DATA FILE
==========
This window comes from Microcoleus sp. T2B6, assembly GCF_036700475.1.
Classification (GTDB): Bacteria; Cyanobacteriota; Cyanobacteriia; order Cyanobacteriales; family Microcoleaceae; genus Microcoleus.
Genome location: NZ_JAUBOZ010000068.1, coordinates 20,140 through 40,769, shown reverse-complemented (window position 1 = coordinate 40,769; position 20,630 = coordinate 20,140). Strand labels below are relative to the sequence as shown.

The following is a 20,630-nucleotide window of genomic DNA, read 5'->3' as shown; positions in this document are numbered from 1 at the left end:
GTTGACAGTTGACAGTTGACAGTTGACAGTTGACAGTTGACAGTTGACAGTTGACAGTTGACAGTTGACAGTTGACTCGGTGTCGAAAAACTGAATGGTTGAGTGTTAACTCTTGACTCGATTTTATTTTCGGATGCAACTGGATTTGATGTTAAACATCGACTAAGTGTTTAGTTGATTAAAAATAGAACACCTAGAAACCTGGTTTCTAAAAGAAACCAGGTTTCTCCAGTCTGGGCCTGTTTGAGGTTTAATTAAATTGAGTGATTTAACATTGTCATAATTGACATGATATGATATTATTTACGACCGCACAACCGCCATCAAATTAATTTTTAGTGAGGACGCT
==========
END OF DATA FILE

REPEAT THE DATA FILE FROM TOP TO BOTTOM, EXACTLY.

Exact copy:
This window comes from Microcoleus sp. T2B6, assembly GCF_036700475.1.
Classification (GTDB): Bacteria; Cyanobacteriota; Cyanobacteriia; order Cyanobacteriales; family Microcoleaceae; genus Microcoleus.
Genome location: NZ_JAUBOZ010000068.1, coordinates 20,140 through 40,769, shown reverse-complemented (window position 1 = coordinate 40,769; position 20,630 = coordinate 20,140). Strand labels below are relative to the sequence as shown.

The following is a 20,630-nucleotide window of genomic DNA, read 5'->3' as shown; positions in this document are numbered from 1 at the left end:
GTTGACAGTTGACAGTTGACAGTTGACAGTTGACAGTTGACAGTTGACAGTTGACAGTTGACAGTTGACAGTTGACTCGGTGTCGAAAAACTGAATGGTTGAGTGTTAACTCTTGACTCGATTTTATTTTCGGATGCAACTGGATTTGATGTTAAACATCGACTAAGTGTTTAGTTGATTAAAAATAGAACACCTAGAAACCTGGTTTCTAAAAGAAACCAGGTTTCTCCAGTCTGGGCCTGTTTGAGGTTTAATTAAATTGAGTGATTTAACATTGTCATAATTGACATGATATGATATTATTTACGACCGCACAACCGCCATCAAATTAATTTTTAGTGAGGACGCT